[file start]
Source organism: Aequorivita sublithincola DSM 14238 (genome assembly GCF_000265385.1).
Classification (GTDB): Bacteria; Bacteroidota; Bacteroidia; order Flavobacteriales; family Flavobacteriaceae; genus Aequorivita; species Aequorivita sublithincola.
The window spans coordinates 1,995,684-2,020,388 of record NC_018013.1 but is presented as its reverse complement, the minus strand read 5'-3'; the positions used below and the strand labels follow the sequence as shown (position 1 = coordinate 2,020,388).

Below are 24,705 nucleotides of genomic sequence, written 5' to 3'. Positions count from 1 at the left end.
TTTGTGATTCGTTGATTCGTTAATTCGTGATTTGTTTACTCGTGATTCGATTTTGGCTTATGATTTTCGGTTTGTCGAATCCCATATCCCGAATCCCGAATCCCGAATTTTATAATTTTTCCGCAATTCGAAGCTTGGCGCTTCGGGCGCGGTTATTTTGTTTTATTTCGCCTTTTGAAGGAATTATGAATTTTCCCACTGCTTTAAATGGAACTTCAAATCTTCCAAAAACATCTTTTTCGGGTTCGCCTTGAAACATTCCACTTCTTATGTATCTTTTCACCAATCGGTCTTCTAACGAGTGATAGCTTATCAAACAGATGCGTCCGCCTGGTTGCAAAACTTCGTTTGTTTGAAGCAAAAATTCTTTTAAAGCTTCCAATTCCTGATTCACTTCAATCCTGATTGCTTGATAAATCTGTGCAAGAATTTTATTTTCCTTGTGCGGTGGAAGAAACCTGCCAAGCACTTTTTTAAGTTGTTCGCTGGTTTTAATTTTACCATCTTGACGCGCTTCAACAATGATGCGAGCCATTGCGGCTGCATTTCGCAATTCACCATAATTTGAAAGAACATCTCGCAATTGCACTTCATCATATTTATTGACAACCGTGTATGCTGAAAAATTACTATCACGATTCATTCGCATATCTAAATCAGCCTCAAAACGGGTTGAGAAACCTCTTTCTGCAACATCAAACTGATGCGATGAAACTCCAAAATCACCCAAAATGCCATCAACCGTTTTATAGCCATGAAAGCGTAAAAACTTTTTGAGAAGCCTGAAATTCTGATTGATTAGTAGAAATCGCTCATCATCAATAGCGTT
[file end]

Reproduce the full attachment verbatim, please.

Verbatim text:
Source organism: Aequorivita sublithincola DSM 14238 (genome assembly GCF_000265385.1).
Classification (GTDB): Bacteria; Bacteroidota; Bacteroidia; order Flavobacteriales; family Flavobacteriaceae; genus Aequorivita; species Aequorivita sublithincola.
The window spans coordinates 1,995,684-2,020,388 of record NC_018013.1 but is presented as its reverse complement, the minus strand read 5'-3'; the positions used below and the strand labels follow the sequence as shown (position 1 = coordinate 2,020,388).

Below are 24,705 nucleotides of genomic sequence, written 5' to 3'. Positions count from 1 at the left end.
TTTGTGATTCGTTGATTCGTTAATTCGTGATTTGTTTACTCGTGATTCGATTTTGGCTTATGATTTTCGGTTTGTCGAATCCCATATCCCGAATCCCGAATCCCGAATTTTATAATTTTTCCGCAATTCGAAGCTTGGCGCTTCGGGCGCGGTTATTTTGTTTTATTTCGCCTTTTGAAGGAATTATGAATTTTCCCACTGCTTTAAATGGAACTTCAAATCTTCCAAAAACATCTTTTTCGGGTTCGCCTTGAAACATTCCACTTCTTATGTATCTTTTCACCAATCGGTCTTCTAACGAGTGATAGCTTATCAAACAGATGCGTCCGCCTGGTTGCAAAACTTCGTTTGTTTGAAGCAAAAATTCTTTTAAAGCTTCCAATTCCTGATTCACTTCAATCCTGATTGCTTGATAAATCTGTGCAAGAATTTTATTTTCCTTGTGCGGTGGAAGAAACCTGCCAAGCACTTTTTTAAGTTGTTCGCTGGTTTTAATTTTACCATCTTGACGCGCTTCAACAATGATGCGAGCCATTGCGGCTGCATTTCGCAATTCACCATAATTTGAAAGAACATCTCGCAATTGCACTTCATCATATTTATTGACAACCGTGTATGCTGAAAAATTACTATCACGATTCATTCGCATATCTAAATCAGCCTCAAAACGGGTTGAGAAACCTCTTTCTGCAACATCAAACTGATGCGATGAAACTCCAAAATCACCCAAAATGCCATCAACCGTTTTATAGCCATGAAAGCGTAAAAACTTTTTGAGAAGCCTGAAATTCTGATTGATTAGTAGAAATCGCTCATCATCAATAGCGTT